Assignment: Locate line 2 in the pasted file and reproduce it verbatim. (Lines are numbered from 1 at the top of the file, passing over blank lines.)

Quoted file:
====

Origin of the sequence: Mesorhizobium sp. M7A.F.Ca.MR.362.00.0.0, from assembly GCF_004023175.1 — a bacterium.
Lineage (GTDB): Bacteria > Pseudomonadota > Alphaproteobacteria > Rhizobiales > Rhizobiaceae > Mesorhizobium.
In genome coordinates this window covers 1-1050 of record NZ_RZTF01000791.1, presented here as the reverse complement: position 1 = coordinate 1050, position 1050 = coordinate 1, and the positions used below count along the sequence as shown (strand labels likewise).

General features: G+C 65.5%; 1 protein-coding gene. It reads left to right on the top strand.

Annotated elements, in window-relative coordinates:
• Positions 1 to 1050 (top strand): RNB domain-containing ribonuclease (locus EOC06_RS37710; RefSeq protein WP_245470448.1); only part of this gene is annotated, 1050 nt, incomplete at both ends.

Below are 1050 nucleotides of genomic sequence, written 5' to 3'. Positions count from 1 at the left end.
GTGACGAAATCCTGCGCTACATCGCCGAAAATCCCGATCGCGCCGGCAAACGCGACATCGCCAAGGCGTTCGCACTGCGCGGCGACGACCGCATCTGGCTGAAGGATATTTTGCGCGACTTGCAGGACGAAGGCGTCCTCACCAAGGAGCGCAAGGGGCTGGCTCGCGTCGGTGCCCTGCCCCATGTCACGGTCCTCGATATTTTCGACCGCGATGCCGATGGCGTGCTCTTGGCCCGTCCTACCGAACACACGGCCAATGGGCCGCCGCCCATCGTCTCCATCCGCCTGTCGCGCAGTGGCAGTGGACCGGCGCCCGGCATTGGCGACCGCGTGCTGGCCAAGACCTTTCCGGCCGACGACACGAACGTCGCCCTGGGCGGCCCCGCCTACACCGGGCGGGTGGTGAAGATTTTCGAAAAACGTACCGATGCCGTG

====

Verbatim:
Lineage (GTDB): Bacteria > Pseudomonadota > Alphaproteobacteria > Rhizobiales > Rhizobiaceae > Mesorhizobium.